There are 6 principals used to make a technique as powerful as possible:
1. Reaction Force (Bandong Ryok)
2. Concentration/Focus (Jip Joong)
3. Equilibrium (Kyn Hyung)
4. Breath Control (Hohup Jojul)
5. Mass (Zilyang)
6. Speed (Sokdo)
An untrained person only uses 10-15% of their potential when trying to perform Tae Kwon-do techniques.
1. Reaction Force.
If you strike an opponent who is rushing towards you at speed, the force of the blow is the combination of your opponent's movement and your own. Techniques can be of considerable force if timed well. Another type of reaction force is to use the two sides of the body in harmony. If the right fist is used to execute a punch the left fist should be drawn backward to the hip to maximise the effectiveness of the blow.
Pressure = Force/Area.
As with high-heel shoes being more damaging than a bare foot, Tae Kwon-do techniques use the smallest surface area as possible when in contact with an opponent. For example, a Tae Kwon-do punch uses only the bottom two knuckles of the index and middle fingers where as a boxer would use the entire fist.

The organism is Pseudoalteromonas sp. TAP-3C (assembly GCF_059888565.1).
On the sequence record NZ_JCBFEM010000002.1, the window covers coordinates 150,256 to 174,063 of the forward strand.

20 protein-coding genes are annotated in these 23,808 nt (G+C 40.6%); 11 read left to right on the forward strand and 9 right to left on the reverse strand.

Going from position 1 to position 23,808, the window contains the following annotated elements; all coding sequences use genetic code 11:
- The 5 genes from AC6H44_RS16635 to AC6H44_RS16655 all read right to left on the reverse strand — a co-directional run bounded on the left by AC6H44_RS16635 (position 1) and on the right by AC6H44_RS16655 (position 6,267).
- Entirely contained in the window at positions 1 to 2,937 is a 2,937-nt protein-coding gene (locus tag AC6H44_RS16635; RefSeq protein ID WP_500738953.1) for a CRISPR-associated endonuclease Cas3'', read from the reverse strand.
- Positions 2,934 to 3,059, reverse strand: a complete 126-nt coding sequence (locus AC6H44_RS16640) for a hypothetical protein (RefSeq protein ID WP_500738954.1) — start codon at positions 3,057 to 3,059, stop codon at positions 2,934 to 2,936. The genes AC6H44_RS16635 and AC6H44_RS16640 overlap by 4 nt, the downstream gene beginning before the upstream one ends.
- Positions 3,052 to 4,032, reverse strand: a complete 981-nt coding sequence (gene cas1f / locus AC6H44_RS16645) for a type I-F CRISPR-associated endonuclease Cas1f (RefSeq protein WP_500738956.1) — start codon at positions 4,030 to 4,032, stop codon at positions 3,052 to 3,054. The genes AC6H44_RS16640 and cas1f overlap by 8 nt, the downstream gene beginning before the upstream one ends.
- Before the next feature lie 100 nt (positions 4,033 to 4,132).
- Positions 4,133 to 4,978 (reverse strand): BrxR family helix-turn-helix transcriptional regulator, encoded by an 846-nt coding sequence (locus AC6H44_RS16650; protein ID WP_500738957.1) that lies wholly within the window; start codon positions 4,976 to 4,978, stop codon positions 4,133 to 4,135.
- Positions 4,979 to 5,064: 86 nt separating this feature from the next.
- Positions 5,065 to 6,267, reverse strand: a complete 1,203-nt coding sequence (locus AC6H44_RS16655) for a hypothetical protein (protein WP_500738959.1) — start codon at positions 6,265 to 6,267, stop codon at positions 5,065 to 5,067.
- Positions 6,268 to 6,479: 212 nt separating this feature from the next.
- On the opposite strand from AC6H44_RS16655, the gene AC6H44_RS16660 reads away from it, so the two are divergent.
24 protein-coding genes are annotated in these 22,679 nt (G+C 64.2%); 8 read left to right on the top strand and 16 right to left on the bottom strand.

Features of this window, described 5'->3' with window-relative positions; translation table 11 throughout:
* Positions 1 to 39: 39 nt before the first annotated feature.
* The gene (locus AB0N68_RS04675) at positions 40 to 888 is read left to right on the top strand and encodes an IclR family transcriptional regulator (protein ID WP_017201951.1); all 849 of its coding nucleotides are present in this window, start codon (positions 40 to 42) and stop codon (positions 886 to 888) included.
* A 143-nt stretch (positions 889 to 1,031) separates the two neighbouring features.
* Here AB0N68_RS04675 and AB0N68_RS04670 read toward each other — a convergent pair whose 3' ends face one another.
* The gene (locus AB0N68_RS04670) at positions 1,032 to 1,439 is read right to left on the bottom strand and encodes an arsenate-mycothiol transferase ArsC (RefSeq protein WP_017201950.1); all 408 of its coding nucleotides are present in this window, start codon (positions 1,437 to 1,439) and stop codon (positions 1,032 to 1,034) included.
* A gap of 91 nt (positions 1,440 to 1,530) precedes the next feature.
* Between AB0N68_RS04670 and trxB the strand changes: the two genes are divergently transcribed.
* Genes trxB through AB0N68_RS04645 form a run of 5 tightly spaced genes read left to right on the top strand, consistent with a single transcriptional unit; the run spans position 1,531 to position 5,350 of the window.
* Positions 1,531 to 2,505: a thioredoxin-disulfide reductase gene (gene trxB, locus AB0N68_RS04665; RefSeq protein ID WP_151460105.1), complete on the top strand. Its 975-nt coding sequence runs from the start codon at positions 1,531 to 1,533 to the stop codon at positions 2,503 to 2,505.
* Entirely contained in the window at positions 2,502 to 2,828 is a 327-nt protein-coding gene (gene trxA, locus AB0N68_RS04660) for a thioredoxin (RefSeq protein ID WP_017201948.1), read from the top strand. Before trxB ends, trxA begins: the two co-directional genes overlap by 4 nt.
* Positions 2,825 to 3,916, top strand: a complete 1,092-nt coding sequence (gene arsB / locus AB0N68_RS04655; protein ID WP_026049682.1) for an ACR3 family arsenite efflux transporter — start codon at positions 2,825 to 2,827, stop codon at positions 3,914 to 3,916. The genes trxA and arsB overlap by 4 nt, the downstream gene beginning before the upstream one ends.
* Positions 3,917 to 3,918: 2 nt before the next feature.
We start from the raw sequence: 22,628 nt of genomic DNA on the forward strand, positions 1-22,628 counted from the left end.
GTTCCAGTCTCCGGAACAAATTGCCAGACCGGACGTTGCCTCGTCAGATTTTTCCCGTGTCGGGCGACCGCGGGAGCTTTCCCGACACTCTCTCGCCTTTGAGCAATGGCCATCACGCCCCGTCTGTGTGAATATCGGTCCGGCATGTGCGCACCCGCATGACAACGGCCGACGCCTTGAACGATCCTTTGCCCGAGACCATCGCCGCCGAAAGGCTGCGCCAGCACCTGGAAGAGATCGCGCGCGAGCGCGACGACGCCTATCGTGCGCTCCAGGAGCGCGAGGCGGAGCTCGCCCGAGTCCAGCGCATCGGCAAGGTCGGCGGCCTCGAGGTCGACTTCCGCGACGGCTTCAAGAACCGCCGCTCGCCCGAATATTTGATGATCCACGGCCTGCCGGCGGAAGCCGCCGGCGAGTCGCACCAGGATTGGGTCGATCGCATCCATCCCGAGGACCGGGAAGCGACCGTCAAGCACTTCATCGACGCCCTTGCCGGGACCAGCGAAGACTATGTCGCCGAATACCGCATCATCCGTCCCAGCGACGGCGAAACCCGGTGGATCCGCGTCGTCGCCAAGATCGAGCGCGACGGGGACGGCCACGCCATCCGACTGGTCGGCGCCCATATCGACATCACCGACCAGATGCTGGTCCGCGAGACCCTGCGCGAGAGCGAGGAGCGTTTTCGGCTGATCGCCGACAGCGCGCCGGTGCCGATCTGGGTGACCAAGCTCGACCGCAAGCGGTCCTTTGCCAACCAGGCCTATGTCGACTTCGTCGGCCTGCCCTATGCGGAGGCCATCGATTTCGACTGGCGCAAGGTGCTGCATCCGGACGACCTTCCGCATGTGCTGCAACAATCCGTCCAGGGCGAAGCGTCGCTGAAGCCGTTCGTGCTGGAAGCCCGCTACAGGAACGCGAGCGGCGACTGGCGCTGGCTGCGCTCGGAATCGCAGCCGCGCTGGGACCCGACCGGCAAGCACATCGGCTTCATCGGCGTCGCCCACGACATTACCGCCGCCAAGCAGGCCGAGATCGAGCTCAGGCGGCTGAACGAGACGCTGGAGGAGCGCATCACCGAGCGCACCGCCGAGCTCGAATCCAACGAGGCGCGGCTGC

Balance should be maintained at all times - when moving or stationary. The body is therefore able to respond quickly and to execute techniques as fast as possible.
4. Breath Control
The body must always have a good oxygen supply but sharp exhalations at the moment a technique is performed temporarily tense the body to make techniques more powerful and diminishing the impact of any blow received. There are claims that it helps release a person's chi, or life force.
Force = Mass x Acceleration
By raising the body and dropping it at the moment of impact the force of a technique is dramatically increased.
Continuing with Force = Mass x Acceleration, a technique should accelerate quickly and be at its maximum acceleration at the moment of impact.